The first requirement for a war against violent Muslim extremists is violent Muslim extremists.Our Ummah does not produce these organically in anywhere near the quantity sufficient for the needs of this war, so the war-makers have taken it upon themselves to help us boost the production of radicals.
They have, therefore, developed militant-production facilities in Iraq, Syria, Libya, and Yemen to ensure there will be no shortages in the supply of violent extremists.
I don’t mean by this that militant groups like Da’esh or Al-Qaeda in the Arabian Peninsula or in the Islamic Maghreb are literally creations of American intelligence. I don’t believe that. But US policy is, I think, unquestionably designed to breed Islamic militancy.
Yemen is a good example. Policy experts in the US know very well that the drone campaign in Yemen creates more extremists than it eliminates, but that militants need space in which to organize. The US-backed Saudi bombing in Yemen creates that space. Just as space was created in Syria (with articulated intent), in Iraq, and Libya. At the top levels of policy planning, there is no doubt that this is understood.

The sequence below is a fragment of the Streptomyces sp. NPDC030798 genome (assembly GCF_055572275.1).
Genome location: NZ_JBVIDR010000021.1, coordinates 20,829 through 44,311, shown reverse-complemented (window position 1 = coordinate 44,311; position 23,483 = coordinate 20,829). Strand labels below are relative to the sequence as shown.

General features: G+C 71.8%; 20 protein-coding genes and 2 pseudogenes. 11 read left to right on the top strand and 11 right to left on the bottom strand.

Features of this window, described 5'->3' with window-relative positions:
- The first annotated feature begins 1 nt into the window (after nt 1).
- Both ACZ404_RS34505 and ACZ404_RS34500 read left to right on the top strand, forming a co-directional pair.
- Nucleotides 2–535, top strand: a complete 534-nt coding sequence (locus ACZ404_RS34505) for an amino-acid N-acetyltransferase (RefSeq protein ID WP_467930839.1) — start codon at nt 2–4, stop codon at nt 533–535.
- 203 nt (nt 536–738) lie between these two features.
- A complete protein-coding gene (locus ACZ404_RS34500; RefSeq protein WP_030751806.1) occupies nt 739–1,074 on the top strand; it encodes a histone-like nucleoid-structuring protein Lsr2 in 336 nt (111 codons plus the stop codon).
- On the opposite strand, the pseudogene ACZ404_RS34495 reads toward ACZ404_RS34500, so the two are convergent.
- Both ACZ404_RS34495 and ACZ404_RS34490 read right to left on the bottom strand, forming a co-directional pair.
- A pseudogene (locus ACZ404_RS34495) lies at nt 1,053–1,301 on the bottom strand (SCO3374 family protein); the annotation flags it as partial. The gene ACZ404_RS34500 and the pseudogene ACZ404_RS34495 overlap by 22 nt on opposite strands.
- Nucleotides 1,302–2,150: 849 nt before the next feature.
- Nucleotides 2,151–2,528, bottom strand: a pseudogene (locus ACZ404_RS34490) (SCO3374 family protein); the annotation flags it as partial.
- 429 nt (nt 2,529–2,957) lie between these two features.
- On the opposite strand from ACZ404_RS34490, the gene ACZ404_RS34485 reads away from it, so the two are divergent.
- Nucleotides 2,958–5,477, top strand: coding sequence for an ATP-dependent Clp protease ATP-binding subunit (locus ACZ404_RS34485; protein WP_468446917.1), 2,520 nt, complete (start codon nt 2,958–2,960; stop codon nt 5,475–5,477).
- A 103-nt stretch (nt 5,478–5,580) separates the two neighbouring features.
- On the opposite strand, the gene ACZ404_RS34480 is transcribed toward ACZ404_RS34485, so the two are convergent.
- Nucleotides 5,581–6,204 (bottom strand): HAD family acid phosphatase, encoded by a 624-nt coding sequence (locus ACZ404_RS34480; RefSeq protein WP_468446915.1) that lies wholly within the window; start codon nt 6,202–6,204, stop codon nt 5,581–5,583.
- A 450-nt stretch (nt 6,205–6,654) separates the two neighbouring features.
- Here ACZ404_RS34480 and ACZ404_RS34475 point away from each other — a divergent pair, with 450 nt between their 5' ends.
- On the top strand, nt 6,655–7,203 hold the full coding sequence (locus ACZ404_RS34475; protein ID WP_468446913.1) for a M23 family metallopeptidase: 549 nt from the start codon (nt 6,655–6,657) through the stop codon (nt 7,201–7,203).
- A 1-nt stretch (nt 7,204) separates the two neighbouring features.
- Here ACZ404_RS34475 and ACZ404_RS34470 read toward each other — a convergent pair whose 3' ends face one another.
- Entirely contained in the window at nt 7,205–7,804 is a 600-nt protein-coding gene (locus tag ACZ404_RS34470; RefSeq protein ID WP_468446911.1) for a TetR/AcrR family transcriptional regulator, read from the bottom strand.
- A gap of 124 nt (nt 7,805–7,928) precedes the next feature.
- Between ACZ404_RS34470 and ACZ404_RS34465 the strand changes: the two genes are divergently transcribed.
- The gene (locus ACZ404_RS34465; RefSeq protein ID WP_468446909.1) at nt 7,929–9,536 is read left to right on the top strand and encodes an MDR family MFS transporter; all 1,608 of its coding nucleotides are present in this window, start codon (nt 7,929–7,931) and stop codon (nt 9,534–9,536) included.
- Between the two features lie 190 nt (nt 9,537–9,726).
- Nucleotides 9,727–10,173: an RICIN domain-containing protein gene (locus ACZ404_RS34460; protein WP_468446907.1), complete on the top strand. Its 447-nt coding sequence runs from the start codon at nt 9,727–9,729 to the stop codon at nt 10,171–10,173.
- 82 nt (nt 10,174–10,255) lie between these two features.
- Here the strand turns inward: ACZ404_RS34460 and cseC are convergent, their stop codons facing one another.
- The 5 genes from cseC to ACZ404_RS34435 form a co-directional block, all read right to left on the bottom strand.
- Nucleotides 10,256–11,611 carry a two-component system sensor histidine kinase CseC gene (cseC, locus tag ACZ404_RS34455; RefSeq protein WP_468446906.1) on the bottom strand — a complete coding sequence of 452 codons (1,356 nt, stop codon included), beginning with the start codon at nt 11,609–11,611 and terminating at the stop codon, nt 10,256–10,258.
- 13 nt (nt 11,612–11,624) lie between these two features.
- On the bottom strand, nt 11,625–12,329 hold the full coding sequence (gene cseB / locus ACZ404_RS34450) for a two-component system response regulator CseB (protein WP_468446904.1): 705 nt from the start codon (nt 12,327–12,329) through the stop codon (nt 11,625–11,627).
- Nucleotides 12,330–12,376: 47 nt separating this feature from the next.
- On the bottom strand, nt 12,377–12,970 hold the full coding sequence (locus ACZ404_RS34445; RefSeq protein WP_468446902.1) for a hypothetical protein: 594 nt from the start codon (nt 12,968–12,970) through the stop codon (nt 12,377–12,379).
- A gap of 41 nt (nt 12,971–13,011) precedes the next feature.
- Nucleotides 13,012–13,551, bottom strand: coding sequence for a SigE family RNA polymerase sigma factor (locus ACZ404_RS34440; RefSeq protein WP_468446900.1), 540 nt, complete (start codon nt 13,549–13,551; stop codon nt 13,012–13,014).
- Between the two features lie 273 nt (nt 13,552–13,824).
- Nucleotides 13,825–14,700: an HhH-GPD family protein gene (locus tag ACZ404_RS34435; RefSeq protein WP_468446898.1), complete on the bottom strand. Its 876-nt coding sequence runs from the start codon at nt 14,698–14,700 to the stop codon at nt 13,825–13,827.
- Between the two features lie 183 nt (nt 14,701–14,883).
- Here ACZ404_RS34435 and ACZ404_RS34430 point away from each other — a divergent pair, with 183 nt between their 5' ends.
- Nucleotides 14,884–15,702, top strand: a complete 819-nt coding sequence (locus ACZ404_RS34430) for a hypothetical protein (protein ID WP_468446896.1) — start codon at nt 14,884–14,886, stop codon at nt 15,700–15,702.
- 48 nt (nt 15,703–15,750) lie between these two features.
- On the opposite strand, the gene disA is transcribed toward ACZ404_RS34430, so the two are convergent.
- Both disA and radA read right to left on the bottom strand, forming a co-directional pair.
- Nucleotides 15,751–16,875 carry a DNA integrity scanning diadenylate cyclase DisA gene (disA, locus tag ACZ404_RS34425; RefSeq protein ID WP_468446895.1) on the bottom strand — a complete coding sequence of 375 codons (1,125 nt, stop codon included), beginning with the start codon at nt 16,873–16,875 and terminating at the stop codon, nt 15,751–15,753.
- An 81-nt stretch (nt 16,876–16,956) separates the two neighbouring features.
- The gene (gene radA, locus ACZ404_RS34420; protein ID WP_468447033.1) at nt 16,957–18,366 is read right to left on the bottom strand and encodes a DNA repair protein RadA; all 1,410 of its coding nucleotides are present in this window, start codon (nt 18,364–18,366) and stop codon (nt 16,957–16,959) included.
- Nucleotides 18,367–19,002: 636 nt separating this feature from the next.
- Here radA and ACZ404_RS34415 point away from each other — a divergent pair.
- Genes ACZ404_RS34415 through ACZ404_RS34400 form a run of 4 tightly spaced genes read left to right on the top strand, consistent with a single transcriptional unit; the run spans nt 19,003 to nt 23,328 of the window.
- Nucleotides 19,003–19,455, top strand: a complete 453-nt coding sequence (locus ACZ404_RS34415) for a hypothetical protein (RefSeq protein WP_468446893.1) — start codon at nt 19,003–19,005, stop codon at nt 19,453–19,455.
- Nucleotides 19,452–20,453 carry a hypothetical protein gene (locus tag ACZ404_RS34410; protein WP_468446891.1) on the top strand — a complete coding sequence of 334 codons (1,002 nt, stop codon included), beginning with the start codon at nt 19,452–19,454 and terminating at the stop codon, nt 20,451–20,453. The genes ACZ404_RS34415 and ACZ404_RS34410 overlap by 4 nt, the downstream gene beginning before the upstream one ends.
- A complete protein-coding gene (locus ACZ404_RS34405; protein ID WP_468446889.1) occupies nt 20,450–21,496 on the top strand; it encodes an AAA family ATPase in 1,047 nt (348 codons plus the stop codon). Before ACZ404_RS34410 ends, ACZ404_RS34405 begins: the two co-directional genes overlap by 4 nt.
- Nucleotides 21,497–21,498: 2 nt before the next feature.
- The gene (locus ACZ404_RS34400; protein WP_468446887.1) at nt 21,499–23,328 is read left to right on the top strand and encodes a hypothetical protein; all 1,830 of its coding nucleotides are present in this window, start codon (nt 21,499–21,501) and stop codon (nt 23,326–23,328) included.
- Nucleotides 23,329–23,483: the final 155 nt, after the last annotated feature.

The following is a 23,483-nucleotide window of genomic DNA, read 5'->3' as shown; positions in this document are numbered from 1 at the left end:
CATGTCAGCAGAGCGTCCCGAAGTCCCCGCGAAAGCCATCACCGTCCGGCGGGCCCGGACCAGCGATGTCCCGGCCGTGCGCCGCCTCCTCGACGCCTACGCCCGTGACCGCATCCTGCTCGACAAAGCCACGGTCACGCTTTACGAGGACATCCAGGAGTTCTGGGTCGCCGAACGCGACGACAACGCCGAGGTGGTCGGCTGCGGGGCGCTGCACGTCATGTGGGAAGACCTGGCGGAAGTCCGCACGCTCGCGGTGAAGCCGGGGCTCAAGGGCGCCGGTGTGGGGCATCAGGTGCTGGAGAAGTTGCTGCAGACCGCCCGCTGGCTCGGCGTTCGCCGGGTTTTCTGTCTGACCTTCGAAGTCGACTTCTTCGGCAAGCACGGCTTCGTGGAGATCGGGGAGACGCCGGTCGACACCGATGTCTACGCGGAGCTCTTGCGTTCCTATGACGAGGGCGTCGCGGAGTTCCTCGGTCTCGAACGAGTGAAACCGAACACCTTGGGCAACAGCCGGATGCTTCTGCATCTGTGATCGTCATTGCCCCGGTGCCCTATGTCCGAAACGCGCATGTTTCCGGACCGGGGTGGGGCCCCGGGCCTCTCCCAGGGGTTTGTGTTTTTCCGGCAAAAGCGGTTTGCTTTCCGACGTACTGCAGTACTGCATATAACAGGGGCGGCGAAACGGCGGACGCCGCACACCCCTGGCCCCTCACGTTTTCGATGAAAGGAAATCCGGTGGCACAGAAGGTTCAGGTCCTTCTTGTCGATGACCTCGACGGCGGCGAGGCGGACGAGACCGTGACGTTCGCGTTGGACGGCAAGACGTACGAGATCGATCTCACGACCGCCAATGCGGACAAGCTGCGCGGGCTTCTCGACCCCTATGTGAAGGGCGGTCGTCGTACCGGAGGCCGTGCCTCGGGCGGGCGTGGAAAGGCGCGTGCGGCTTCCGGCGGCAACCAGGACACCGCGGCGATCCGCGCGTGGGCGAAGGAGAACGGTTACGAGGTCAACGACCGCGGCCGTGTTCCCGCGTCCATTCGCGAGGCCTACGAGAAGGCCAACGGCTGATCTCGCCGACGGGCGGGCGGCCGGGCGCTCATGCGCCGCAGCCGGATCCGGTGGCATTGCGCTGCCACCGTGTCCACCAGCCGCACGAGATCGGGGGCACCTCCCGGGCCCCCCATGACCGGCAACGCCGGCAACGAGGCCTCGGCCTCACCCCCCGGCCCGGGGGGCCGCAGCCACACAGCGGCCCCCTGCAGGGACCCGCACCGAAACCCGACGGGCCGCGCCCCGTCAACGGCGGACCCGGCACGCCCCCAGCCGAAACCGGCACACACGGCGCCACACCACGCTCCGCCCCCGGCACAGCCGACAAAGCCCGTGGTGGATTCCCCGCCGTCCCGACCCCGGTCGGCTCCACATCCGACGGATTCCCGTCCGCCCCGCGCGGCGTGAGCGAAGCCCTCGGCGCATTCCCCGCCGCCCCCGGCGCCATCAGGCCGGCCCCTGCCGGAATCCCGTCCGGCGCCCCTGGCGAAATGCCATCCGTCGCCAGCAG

It is not a regrettable side-effect of policy, it is the objective.
It is possible, of course, that this strategy of promoting destabilization and endless war will backfire.
It is possible that multiplying the cadres of jihadi organizations will ultimately result in the real establishment of an Islamic trans-national Khilafah.
But this will require a lot more work than just overthrowing governments and seizing land. It will require significant economic development, in-depth geopolitical understanding, and it will require complex economic programs that will inoculate our societies from the interference of multinational corporations. At least one prerequisite for these conditions is education, something very hard to deliver in an active warzone.